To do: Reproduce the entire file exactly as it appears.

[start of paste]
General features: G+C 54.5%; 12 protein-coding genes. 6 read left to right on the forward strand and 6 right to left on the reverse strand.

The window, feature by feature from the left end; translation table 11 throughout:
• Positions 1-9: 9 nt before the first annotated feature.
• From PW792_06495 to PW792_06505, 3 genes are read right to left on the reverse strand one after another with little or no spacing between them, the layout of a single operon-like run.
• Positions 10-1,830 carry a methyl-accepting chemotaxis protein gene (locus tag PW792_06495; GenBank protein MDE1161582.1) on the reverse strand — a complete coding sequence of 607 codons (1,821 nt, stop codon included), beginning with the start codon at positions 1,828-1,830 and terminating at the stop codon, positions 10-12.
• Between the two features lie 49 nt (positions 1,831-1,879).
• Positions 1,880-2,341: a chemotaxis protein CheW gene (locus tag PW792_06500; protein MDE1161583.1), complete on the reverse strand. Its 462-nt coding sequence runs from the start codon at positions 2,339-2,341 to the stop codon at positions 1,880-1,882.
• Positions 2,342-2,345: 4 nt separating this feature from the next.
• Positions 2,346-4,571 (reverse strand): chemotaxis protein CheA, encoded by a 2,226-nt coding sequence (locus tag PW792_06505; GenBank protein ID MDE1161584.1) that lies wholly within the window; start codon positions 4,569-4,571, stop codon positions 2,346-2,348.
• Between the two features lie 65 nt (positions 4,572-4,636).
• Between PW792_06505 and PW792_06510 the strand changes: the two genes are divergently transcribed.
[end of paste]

General features: G+C 54.5%; 12 protein-coding genes. 6 read left to right on the forward strand and 6 right to left on the reverse strand.

The window, feature by feature from the left end; translation table 11 throughout:
• Positions 1-9: 9 nt before the first annotated feature.
• From PW792_06495 to PW792_06505, 3 genes are read right to left on the reverse strand one after another with little or no spacing between them, the layout of a single operon-like run.
• Positions 10-1,830 carry a methyl-accepting chemotaxis protein gene (locus tag PW792_06495; GenBank protein MDE1161582.1) on the reverse strand — a complete coding sequence of 607 codons (1,821 nt, stop codon included), beginning with the start codon at positions 1,828-1,830 and terminating at the stop codon, positions 10-12.
• Between the two features lie 49 nt (positions 1,831-1,879).
• Positions 1,880-2,341: a chemotaxis protein CheW gene (locus tag PW792_06500; protein MDE1161583.1), complete on the reverse strand. Its 462-nt coding sequence runs from the start codon at positions 2,339-2,341 to the stop codon at positions 1,880-1,882.
• Positions 2,342-2,345: 4 nt separating this feature from the next.
• Positions 2,346-4,571 (reverse strand): chemotaxis protein CheA, encoded by a 2,226-nt coding sequence (locus tag PW792_06505; GenBank protein ID MDE1161584.1) that lies wholly within the window; start codon positions 4,569-4,571, stop codon positions 2,346-2,348.
• Between the two features lie 65 nt (positions 4,572-4,636).
• Between PW792_06505 and PW792_06510 the strand changes: the two genes are divergently transcribed.